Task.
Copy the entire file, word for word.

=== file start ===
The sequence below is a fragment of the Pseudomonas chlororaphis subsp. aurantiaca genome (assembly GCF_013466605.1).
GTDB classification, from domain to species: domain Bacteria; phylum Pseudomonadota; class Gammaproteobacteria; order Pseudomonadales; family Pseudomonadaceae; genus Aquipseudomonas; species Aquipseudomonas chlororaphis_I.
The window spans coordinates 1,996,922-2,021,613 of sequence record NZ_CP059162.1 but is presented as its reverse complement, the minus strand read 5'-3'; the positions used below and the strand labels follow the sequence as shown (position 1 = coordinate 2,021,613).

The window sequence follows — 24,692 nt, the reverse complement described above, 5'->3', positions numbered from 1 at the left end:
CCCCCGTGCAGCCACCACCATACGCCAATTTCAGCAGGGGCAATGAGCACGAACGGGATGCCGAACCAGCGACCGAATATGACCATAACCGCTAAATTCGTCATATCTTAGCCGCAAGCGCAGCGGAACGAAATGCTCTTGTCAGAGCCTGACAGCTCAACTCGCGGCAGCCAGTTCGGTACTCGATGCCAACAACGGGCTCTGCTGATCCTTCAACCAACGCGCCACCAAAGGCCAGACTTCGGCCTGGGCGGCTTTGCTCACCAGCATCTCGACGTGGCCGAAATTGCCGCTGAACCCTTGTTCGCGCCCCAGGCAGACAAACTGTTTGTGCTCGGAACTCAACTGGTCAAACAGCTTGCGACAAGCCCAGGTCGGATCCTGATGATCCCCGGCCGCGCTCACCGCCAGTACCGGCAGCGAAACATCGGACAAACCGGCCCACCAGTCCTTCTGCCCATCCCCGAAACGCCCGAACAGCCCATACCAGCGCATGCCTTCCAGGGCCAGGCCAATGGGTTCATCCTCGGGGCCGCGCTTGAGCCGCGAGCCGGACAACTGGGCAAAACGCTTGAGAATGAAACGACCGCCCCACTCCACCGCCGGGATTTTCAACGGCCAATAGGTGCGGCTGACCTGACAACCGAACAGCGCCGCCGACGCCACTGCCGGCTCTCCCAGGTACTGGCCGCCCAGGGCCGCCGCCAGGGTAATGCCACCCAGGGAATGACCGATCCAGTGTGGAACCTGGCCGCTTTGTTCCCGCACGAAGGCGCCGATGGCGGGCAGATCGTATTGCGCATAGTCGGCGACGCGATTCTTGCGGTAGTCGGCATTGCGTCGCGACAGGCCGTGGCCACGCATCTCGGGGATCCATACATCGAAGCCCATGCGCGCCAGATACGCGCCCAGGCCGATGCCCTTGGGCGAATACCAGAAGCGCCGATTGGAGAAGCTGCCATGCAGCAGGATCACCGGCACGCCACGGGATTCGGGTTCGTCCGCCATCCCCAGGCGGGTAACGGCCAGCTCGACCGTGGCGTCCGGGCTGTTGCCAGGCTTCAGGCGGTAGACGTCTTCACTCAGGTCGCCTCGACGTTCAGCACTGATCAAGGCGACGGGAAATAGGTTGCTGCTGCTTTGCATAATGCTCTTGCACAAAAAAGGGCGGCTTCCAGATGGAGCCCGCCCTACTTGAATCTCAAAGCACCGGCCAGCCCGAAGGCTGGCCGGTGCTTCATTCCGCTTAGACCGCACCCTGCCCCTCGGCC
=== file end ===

The sequence below is a fragment of the Pseudomonas chlororaphis subsp. aurantiaca genome (assembly GCF_013466605.1).
GTDB classification, from domain to species: domain Bacteria; phylum Pseudomonadota; class Gammaproteobacteria; order Pseudomonadales; family Pseudomonadaceae; genus Aquipseudomonas; species Aquipseudomonas chlororaphis_I.
The window spans coordinates 1,996,922-2,021,613 of sequence record NZ_CP059162.1 but is presented as its reverse complement, the minus strand read 5'-3'; the positions used below and the strand labels follow the sequence as shown (position 1 = coordinate 2,021,613).

The window sequence follows — 24,692 nt, the reverse complement described above, 5'->3', positions numbered from 1 at the left end:
CCCCCGTGCAGCCACCACCATACGCCAATTTCAGCAGGGGCAATGAGCACGAACGGGATGCCGAACCAGCGACCGAATATGACCATAACCGCTAAATTCGTCATATCTTAGCCGCAAGCGCAGCGGAACGAAATGCTCTTGTCAGAGCCTGACAGCTCAACTCGCGGCAGCCAGTTCGGTACTCGATGCCAACAACGGGCTCTGCTGATCCTTCAACCAACGCGCCACCAAAGGCCAGACTTCGGCCTGGGCGGCTTTGCTCACCAGCATCTCGACGTGGCCGAAATTGCCGCTGAACCCTTGTTCGCGCCCCAGGCAGACAAACTGTTTGTGCTCGGAACTCAACTGGTCAAACAGCTTGCGACAAGCCCAGGTCGGATCCTGATGATCCCCGGCCGCGCTCACCGCCAGTACCGGCAGCGAAACATCGGACAAACCGGCCCACCAGTCCTTCTGCCCATCCCCGAAACGCCCGAACAGCCCATACCAGCGCATGCCTTCCAGGGCCAGGCCAATGGGTTCATCCTCGGGGCCGCGCTTGAGCCGCGAGCCGGACAACTGGGCAAAACGCTTGAGAATGAAACGACCGCCCCACTCCACCGCCGGGATTTTCAACGGCCAATAGGTGCGGCTGACCTGACAACCGAACAGCGCCGCCGACGCCACTGCCGGCTCTCCCAGGTACTGGCCGCCCAGGGCCGCCGCCAGGGTAATGCCACCCAGGGAATGACCGATCCAGTGTGGAACCTGGCCGCTTTGTTCCCGCACGAAGGCGCCGATGGCGGGCAGATCGTATTGCGCATAGTCGGCGACGCGATTCTTGCGGTAGTCGGCATTGCGTCGCGACAGGCCGTGGCCACGCATCTCGGGGATCCATACATCGAAGCCCATGCGCGCCAGATACGCGCCCAGGCCGATGCCCTTGGGCGAATACCAGAAGCGCCGATTGGAGAAGCTGCCATGCAGCAGGATCACCGGCACGCCACGGGATTCGGGTTCGTCCGCCATCCCCAGGCGGGTAACGGCCAGCTCGACCGTGGCGTCCGGGCTGTTGCCAGGCTTCAGGCGGTAGACGTCTTCACTCAGGTCGCCTCGACGTTCAGCACTGATCAAGGCGACGGGAAATAGGTTGCTGCTGCTTTGCATAATGCTCTTGCACAAAAAAGGGCGGCTTCCAGATGGAGCCCGCCCTACTTGAATCTCAAAGCACCGGCCAGCCCGAAGGCTGGCCGGTGCTTCATTCCGCTTAGACCGCACCCTGCCCCTCGGCC